# Friedel–Crafts alkylation of benzene with tetrachloromethane

There was this question in an exam at our school which asked what the major product will be when excess of benzene is reacted with tetrachloromethane in the presence of aluminium chloride.

All of us got it wrong in the exam, but we realized that it's just Friedel–Crafts alkylation with extra steps. So later we came up with two competing answers: one group claimed it is tetraphenylmethane $(\ce{CPh4})$, while the other claimed it's triphenylchloromethane $(\ce{CClPh3})$ (aka trityl chloride).

Reason in favour of $\ce{CClPh3}$: After the formation of it, the negative inductive effect of the phenyl groups will supposedly be high enough not to allow the release of the last remaining Cl to form a carbocation. Also, there will be high steric hindrance in $\text{CPh}_4$.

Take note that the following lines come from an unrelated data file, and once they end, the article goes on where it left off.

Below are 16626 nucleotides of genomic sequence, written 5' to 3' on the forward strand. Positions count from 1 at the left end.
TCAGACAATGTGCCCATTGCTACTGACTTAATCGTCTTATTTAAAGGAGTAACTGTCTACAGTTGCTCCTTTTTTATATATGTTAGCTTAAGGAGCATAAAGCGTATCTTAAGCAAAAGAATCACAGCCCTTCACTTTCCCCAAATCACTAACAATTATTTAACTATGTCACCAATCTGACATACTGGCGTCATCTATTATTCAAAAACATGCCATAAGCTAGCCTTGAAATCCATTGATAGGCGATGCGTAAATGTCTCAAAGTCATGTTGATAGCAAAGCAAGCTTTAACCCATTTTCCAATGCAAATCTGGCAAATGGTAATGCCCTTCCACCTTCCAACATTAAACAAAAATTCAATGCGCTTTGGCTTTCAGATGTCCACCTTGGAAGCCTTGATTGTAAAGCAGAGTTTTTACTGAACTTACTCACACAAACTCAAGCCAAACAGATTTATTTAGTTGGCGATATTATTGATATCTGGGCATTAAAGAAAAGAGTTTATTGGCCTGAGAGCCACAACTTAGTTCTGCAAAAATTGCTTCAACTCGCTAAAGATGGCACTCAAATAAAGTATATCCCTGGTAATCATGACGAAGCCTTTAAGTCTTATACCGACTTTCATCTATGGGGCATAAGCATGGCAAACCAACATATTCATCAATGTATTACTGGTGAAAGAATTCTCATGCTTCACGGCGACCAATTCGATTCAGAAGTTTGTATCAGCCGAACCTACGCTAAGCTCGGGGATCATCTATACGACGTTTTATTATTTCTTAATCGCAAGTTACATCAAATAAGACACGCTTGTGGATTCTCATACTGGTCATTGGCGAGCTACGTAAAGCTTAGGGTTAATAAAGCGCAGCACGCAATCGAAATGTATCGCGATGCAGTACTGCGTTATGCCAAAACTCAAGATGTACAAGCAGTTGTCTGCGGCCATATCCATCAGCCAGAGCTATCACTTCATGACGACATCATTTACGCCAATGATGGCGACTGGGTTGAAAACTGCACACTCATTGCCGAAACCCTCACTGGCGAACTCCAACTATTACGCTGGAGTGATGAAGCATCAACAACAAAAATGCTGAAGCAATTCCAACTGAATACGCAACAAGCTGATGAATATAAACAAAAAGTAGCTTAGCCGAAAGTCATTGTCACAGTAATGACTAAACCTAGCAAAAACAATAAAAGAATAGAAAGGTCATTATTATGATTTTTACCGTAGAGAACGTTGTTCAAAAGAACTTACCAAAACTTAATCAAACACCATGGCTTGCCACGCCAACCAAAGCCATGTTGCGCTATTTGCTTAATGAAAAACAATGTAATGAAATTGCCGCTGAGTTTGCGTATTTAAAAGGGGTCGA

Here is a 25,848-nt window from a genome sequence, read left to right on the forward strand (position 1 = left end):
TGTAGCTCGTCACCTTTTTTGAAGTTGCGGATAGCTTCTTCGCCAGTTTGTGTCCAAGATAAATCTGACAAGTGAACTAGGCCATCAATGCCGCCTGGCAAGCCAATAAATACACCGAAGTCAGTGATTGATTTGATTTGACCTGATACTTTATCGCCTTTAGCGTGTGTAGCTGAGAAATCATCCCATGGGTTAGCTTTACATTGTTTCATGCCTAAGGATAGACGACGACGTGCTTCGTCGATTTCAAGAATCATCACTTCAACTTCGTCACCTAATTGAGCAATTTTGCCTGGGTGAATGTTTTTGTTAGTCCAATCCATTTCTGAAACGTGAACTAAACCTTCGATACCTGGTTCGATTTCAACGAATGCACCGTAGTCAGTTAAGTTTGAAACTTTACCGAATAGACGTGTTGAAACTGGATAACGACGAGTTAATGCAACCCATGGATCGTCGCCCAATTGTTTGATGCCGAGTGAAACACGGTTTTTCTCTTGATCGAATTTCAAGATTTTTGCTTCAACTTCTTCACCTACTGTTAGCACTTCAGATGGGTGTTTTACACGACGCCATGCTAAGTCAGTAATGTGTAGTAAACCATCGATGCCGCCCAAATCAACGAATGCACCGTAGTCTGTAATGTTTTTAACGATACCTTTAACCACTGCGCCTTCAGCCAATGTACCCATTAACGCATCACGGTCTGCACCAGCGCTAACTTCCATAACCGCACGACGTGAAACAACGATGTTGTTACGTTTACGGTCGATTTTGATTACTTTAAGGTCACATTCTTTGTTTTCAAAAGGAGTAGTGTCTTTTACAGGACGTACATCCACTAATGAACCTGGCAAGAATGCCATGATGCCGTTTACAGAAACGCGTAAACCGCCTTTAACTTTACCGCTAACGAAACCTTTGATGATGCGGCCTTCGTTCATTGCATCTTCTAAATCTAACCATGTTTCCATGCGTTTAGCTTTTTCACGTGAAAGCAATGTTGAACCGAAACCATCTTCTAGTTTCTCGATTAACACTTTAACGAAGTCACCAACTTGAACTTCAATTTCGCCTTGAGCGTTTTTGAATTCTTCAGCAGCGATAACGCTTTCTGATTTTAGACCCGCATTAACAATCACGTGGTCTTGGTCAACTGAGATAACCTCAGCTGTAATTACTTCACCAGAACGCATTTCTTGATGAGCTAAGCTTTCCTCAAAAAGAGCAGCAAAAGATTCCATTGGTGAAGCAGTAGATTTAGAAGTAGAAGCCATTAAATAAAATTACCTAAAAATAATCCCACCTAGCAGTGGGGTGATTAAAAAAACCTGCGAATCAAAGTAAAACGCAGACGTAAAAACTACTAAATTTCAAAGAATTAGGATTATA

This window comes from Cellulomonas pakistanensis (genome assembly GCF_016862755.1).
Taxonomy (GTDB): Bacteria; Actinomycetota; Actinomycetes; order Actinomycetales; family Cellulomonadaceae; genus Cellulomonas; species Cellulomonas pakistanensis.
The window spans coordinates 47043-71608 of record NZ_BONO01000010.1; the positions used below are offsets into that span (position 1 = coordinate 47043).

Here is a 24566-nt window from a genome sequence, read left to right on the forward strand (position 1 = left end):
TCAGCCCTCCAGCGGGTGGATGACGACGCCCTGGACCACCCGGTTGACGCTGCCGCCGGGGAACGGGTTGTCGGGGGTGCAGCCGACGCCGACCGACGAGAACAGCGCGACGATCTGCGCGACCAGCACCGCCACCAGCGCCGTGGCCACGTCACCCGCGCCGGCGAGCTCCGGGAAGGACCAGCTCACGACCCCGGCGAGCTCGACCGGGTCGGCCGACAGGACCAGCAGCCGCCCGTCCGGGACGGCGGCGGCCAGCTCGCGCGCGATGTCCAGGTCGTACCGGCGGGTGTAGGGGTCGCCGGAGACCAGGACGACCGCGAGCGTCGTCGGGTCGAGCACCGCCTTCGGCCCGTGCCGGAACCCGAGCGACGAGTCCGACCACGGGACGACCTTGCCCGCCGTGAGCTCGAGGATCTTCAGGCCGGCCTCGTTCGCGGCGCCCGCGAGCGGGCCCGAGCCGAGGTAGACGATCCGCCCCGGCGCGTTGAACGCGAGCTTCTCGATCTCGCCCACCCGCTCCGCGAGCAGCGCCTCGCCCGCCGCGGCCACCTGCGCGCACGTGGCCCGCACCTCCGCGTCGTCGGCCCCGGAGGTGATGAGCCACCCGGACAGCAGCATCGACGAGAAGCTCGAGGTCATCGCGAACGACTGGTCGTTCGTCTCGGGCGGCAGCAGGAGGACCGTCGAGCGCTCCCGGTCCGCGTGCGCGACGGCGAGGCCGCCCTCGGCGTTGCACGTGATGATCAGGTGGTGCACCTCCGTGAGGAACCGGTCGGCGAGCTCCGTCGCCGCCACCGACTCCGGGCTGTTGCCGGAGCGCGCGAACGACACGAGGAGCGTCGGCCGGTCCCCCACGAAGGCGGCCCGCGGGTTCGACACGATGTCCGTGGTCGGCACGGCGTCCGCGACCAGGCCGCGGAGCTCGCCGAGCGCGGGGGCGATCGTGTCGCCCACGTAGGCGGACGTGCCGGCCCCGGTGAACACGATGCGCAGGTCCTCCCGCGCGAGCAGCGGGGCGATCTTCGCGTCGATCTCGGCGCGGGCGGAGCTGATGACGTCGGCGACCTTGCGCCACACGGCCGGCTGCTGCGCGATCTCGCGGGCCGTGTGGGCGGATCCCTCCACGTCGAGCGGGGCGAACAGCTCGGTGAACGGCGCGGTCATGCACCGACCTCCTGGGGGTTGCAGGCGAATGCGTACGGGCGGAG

Reason in favour of $\ce{CPh4}$: The phenyl groups are bonded to the central carbon through $\sigma$ bonds. So they can just rotate their planes to escape steric hindrance. Also, we do not know if the combined inductive effect of the phenyl groups is high enough not to allow the release of chloride. After all, the chlorine molecule is highly electronegative.

So, we're grappling with this problem and do not know the solution to it. Any help will be highly appreciated.